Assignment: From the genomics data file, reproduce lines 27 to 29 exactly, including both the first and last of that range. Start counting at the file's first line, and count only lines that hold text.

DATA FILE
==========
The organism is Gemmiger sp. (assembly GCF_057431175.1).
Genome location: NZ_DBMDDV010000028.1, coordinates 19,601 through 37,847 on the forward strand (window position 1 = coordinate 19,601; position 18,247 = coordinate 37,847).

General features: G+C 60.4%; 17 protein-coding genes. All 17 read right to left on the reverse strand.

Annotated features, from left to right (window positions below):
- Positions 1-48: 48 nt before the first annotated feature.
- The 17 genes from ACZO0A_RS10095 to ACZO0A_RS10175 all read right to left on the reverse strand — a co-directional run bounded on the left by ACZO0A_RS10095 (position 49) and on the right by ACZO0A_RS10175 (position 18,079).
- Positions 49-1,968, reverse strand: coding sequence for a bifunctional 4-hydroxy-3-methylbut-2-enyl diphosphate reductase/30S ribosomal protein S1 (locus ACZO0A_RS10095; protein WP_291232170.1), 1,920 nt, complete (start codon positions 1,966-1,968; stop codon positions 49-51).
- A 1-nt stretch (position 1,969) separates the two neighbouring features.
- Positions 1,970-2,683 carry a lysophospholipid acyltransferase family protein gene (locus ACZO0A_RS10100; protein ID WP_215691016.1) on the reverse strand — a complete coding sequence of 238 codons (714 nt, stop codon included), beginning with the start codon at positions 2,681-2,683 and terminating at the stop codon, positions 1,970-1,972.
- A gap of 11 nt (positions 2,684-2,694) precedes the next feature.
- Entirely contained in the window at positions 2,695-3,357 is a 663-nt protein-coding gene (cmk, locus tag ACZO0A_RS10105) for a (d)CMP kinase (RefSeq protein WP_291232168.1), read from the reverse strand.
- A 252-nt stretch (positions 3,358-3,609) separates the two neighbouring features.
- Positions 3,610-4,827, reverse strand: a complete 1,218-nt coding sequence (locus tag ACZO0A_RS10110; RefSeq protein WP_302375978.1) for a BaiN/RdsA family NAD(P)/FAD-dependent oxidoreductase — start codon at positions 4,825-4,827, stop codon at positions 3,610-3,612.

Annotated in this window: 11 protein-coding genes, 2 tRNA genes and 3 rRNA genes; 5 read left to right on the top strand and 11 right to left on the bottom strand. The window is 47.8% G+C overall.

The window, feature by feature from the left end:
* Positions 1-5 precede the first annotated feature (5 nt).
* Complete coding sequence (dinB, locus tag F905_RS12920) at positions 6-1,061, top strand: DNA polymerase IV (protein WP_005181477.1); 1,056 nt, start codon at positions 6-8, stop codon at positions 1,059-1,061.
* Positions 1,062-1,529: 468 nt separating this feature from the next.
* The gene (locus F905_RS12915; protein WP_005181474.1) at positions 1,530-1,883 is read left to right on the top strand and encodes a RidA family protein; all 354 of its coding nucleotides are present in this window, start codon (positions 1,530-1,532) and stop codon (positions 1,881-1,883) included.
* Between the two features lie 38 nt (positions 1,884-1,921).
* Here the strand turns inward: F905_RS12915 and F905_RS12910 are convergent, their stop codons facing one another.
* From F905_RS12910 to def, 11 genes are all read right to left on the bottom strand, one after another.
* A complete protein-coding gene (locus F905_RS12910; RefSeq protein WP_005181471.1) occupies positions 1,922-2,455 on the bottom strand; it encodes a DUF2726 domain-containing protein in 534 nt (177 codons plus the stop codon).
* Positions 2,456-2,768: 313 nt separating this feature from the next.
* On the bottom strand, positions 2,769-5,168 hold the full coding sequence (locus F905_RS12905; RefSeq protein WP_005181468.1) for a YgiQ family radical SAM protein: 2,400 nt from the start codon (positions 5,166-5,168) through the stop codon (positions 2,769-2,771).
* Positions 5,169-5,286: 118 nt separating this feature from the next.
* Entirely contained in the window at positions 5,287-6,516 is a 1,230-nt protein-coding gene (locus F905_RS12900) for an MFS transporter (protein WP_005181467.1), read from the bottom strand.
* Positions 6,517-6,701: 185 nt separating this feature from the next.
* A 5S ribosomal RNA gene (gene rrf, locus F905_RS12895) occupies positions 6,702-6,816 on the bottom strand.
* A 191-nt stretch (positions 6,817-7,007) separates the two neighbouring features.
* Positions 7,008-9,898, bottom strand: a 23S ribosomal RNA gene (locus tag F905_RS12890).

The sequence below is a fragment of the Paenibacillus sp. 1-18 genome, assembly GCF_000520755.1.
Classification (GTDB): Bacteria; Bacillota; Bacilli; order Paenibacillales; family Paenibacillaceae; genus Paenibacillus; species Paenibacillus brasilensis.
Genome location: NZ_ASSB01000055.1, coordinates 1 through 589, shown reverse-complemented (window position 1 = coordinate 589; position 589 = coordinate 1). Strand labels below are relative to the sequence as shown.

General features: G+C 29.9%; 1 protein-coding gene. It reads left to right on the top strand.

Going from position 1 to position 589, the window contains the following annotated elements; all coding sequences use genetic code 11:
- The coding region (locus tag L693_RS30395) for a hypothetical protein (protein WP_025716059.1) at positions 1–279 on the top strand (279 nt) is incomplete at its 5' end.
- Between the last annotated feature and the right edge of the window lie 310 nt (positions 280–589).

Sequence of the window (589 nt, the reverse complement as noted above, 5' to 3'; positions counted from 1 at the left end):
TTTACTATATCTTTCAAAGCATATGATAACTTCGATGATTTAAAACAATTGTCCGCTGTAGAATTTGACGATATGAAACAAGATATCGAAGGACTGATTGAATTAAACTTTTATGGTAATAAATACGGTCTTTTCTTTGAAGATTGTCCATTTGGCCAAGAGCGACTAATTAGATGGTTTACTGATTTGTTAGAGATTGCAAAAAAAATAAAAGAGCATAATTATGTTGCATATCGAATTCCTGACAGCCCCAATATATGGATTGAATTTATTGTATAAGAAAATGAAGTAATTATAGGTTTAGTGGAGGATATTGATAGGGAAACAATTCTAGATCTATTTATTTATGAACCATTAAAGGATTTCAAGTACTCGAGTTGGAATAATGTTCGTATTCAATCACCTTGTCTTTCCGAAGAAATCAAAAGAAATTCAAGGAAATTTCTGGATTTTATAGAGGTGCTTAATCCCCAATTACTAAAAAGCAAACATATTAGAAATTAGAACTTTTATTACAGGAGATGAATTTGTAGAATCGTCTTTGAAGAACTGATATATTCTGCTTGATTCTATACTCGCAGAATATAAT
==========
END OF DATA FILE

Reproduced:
* Entirely contained in the window at positions 5,287-6,516 is a 1,230-nt protein-coding gene (locus F905_RS12900) for an MFS transporter (protein WP_005181467.1), read from the bottom strand.
* Positions 6,517-6,701: 185 nt separating this feature from the next.
* A 5S ribosomal RNA gene (gene rrf, locus F905_RS12895) occupies positions 6,702-6,816 on the bottom strand.